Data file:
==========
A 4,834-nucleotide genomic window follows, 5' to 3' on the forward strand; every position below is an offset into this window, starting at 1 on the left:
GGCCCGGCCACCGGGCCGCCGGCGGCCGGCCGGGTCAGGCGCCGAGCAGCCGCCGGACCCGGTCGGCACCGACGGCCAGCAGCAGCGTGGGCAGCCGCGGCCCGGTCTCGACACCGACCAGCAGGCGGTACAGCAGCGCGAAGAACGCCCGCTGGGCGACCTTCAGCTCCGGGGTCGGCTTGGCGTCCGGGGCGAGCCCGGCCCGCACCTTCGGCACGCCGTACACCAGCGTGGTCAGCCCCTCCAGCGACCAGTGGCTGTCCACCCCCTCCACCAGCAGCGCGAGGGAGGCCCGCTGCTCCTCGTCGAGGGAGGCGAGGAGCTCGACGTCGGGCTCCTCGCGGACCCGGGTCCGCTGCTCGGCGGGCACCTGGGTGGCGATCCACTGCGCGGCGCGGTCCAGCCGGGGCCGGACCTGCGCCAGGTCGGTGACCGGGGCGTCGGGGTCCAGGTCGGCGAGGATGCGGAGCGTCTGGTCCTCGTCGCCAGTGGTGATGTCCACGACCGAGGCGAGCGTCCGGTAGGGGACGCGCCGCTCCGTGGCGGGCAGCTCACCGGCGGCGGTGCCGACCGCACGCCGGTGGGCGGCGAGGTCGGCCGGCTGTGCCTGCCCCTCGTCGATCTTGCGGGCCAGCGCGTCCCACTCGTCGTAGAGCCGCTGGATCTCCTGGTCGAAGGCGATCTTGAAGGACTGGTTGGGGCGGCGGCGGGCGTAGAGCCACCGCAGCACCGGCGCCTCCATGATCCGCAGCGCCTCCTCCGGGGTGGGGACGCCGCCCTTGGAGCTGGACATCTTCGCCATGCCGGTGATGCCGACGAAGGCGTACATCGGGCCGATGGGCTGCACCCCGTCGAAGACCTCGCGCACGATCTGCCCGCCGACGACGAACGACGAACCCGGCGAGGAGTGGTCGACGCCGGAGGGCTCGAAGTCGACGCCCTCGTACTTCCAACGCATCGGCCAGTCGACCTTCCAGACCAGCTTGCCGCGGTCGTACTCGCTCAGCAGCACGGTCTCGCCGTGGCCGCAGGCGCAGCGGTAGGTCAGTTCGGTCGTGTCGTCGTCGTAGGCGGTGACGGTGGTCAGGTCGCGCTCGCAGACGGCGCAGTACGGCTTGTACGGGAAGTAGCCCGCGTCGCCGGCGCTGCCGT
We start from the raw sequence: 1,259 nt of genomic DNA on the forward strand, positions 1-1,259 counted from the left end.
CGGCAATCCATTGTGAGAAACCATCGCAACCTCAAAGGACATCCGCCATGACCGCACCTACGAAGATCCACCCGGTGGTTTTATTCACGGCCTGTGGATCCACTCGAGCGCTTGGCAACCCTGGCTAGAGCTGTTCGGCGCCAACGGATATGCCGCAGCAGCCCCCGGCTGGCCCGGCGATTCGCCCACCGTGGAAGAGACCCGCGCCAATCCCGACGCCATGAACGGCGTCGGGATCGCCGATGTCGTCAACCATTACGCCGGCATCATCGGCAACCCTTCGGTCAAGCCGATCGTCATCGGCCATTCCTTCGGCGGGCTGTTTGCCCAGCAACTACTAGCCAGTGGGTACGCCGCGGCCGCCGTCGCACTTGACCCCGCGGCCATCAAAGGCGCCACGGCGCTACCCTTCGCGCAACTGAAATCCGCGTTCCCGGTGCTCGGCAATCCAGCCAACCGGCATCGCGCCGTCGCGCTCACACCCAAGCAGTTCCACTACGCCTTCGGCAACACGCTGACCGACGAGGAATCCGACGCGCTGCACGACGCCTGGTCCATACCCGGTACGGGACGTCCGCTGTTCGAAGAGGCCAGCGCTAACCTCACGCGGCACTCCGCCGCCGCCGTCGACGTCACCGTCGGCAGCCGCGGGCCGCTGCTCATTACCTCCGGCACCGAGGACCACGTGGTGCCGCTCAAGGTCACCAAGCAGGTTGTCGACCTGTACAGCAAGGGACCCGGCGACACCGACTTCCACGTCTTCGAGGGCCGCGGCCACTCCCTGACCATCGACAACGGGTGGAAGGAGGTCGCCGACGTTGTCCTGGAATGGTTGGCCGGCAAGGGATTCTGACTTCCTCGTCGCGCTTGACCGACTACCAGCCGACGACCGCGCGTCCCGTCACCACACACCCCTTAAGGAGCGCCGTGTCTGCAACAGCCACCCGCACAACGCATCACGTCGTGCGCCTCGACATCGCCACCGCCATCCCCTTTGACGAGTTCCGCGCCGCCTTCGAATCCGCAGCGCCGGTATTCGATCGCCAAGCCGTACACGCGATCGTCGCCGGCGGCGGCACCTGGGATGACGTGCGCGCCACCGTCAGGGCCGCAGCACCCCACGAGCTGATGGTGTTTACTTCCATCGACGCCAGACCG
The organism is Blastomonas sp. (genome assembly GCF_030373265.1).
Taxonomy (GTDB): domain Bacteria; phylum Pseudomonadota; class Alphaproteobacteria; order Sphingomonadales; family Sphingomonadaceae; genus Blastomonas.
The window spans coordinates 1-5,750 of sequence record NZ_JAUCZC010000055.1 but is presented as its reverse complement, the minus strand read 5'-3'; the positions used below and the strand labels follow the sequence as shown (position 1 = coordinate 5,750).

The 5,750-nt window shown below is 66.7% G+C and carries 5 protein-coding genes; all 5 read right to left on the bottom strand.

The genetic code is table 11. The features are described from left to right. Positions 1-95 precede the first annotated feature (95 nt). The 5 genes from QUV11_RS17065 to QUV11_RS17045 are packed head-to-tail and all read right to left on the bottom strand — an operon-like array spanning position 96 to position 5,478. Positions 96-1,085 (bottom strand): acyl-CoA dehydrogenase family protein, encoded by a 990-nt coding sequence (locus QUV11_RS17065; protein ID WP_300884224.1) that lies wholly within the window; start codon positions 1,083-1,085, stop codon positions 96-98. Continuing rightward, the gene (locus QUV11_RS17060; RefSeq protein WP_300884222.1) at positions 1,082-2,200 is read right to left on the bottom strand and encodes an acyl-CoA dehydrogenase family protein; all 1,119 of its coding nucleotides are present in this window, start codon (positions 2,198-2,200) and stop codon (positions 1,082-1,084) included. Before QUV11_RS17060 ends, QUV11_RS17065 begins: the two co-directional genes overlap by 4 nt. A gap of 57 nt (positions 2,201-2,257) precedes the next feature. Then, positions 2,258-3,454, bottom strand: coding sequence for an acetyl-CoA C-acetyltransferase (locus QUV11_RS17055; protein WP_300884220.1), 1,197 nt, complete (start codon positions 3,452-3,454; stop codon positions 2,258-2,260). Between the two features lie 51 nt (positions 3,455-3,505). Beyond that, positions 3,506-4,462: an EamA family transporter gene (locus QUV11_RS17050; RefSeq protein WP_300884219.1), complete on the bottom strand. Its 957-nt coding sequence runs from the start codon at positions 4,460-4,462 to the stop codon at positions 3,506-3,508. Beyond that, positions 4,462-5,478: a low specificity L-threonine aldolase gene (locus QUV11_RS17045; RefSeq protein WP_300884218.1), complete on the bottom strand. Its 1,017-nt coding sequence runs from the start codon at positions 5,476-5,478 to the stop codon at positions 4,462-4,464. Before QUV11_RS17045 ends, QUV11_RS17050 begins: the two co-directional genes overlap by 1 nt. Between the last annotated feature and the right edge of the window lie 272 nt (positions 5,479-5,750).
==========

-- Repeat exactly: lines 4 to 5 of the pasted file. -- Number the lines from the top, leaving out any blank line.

CGGCAATCCATTGTGAGAAACCATCGCAACCTCAAAGGACATCCGCCATGACCGCACCTACGAAGATCCACCCGGTGGTTTTATTCACGGCCTGTGGATCCACTCGAGCGCTTGGCAACCCTGGCTAGAGCTGTTCGGCGCCAACGGATATGCCGCAGCAGCCCCCGGCTGGCCCGGCGATTCGCCCACCGTGGAAGAGACCCGCGCCAATCCCGACGCCATGAACGGCGTCGGGATCGCCGATGTCGTCAACCATTACGCCGGCATCATCGGCAACCCTTCGGTCAAGCCGATCGTCATCGGCCATTCCTTCGGCGGGCTGTTTGCCCAGCAACTACTAGCCAGTGGGTACGCCGCGGCCGCCGTCGCACTTGACCCCGCGGCCATCAAAGGCGCCACGGCGCTACCCTTCGCGCAACTGAAATCCGCGTTCCCGGTGCTCGGCAATCCAGCCAACCGGCATCGCGCCGTCGCGCTCACACCCAAGCAGTTCCACTACGCCTTCGGCAACACGCTGACCGACGAGGAATCCGACGCGCTGCACGACGCCTGGTCCATACCCGGTACGGGACGTCCGCTGTTCGAAGAGGCCAGCGCTAACCTCACGCGGCACTCCGCCGCCGCCGTCGACGTCACCGTCGGCAGCCGCGGGCCGCTGCTCATTACCTCCGGCACCGAGGACCACGTGGTGCCGCTCAAGGTCACCAAGCAGGTTGTCGACCTGTACAGCAAGGGACCCGGCGACACCGACTTCCACGTCTTCGAGGGCCGCGGCCACTCCCTGACCATCGACAACGGGTGGAAGGAGGTCGCCGACGTTGTCCTGGAATGGTTGGCCGGCAAGGGATTCTGACTTCCTCGTCGCGCTTGACCGACTACCAGCCGACGACCGCGCGTCCCGTCACCACACACCCCTTAAGGAGCGCCGTGTCTGCAACAGCCACCCGCACAACGCATCACGTCGTGCGCCTCGACATCGCCACCGCCATCCCCTTTGACGAGTTCCGCGCCGCCTTCGAATCCGCAGCGCCGGTATTCGATCGCCAAGCCGTACACGCGATCGTCGCCGGCGGCGGCACCTGGGATGACGTGCGCGCCACCGTCAGGGCCGCAGCACCCCACGAGCTGATGGTGTTTACTTCCATCGACGCCAGACCG
The organism is Blastomonas sp. (genome assembly GCF_030373265.1).